(Provisional Translation)

Policy Speech by Prime Minister Keizo Obuchi
to the 144th Session of the Diet

November 27, 1998


As we begin the 144th Session of the Diet, I would like to give an overview of my policies for national Government.

The most important issue facing Japan is the need to strengthen the foundation of the financial system so that it functions in a sound manner and to revive the economy. The reason for convening this Extraordinary Session is to ask the Diet to hold deliberations on the supplementary budget and various measures aimed at reviving the Japanese economy.

It is extremely unfortunate that at the start of such a vital Diet session it is necessary for me to begin with a comment on the misappropriation incident surrounding the procurement of defense-related equipment. The arrest and indictment of former top officials of the Defense Agency and the suspicion of attempts to conceal evidence are events which shake public faith in government administration. I would thus like to take this opportunity to extend a sincere apology. The Defense Agency has conducted a thorough investigation of the facts involved in this incident and taken severe punitive measures, and will do its utmost to restore confidence by implementing fundamental reforms in its procurement organization and systems under a new regime. I strongly urge all government staff to never forget the spirit of serving the entire public and to carry out their jobs. I also sincerely regret that a fellow Diet member was arrested on the charge of improper use of political party subsidies and call for strict self-discipline by each politician to ensure that such incidents do not recur. I reiterate my hope for the prompt passage of the National Civil Servants Ethics Bill and the bills related to political reform, both of which have been presented by Diet members, so that the government and politicians, who are responsible for exercising leadership in directing the Government, can regain full trust and confidence from the people.

Since last summer, Japan has been struck by torrential rains and typhoons which caused damage in various regions. I would like to take this moment to express my condolences for the victims and bereaved families and sympathy for those affected by these natural disasters. The Government is doing its utmost to assist with recovery efforts and will continue working to further strengthen disaster countermeasures.

(Efforts for Revitalization of the Japanese Economy)

The Japanese economy is currently enmeshed, so to speak, in a "recessionary cycle" in which household and corporate sentiment has cooled, against the backdrop of declining confidence in the management of financial institutions, job insecurity, and other negative factors, driving down consumption, plant and equipment investment and housing investment levels. This has combined with falling land and stock prices to foster a tough business environment for companies and financial institutions, which in turn has caused a credit contraction and withdrawal of capital. In order for Japan to break out of this cycle and put the economy back on a path to recovery within a year or two, it is necessary that the financial system be quickly revitalized and that economic recovery measures, including an expansion of public investment and a permanent tax reduction, be vigorously promoted. Thus far in my administration, I have made bold decisions on a number of sweeping measures and begun the process of implementing these measures. Furthermore, this administration has prepared an emergency economic package with a total project scale exceeding 17 trillion yen, which is well over 20 trillion yen when permanent tax reductions are included, with the objective of creating one million new jobs and achieving better employment prospects through a firm commitment to creating demand which enables us to say with confidence that the economy will definitely achieve positive growth in FY1999, creating employment and business without increasing unemployment, and enhancing international cooperation. The third supplementary budget following the foregoing will be of a scale which makes the fiscal burden to be borne by the national government and local governments exceed 10 trillion yen. My Cabinet will do its utmost, putting its own fate on the line, to forcefully promote this economic package and other various measures and thereby break through the recessionary cycle, return the Japanese economy to clear positive growth by FY1999 and achieve a genuine economic revival by FY2000.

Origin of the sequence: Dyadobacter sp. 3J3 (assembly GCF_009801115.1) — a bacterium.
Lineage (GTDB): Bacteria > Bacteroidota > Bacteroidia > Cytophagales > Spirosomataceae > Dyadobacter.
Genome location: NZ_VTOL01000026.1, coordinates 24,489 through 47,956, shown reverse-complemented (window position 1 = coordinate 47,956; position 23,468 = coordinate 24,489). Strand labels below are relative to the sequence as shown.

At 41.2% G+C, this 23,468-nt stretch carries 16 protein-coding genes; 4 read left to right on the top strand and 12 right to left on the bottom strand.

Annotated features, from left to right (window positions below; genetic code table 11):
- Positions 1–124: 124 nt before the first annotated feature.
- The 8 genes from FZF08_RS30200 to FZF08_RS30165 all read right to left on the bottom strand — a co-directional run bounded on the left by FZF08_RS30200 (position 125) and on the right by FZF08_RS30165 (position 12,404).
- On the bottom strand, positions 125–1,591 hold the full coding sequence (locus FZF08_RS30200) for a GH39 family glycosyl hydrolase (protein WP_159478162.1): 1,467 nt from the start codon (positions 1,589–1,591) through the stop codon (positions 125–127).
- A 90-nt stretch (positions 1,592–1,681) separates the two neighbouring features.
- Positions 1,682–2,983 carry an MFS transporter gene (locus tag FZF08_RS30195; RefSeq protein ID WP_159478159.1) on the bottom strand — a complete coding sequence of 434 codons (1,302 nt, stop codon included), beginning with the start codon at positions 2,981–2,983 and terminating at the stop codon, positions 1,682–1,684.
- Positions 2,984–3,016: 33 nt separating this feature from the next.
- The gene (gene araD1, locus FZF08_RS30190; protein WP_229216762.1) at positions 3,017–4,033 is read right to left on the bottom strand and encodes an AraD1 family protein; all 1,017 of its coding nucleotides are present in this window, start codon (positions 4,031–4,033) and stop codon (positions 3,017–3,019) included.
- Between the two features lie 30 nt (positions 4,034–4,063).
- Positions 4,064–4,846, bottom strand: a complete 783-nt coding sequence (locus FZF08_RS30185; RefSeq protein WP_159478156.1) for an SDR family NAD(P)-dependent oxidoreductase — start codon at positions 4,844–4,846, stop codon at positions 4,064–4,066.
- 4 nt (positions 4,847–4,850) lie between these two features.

The first element of the emergency economic package is stabilization of the financial system and countermeasures against the credit contraction. In the previous extraordinary Diet session, following serious deliberation between the ruling and opposition parties, a legal framework whose mainstay consists of two interrelated key legislations, the Financial Function Revitalization Law and Financial Function Early Strengthening Law, was defined, and government guarantees of 18 trillion yen and 25 trillion yen respectively were prepared with the aim of achieving stabilization of the financial system, a concern of utmost urgency, and regaining confidence in our financial institutions both in Japan and abroad. We will implement these systems appropriately with the firm determination never to allow the financial system as a whole to fall into a state of crisis, nor allow Japan to become the epicenter of a global financial crash. In particular, the scheme for recapitalization of financial institutions seeks to create a foundation for encouraging the prompt disposal of bad loan assets and restoring the health of financial institution balance sheets, and we expect that these funds will be used effectively and sufficiently. We are also harboring strong expectations that individual financial institutions, acknowledging the social and public nature of their presence will, of their own initiative, take steps for the appropriate and adequate disclosure of information and boldly pursue strategic restructuring of business operations amid the reforms of the financial system. On its part, the Government will encourage proper operation of the scheme under the Financial Revitalization Commission, to be newly established, and will work to further bolster its capacities concerning the inspection and supervision of financial institutions.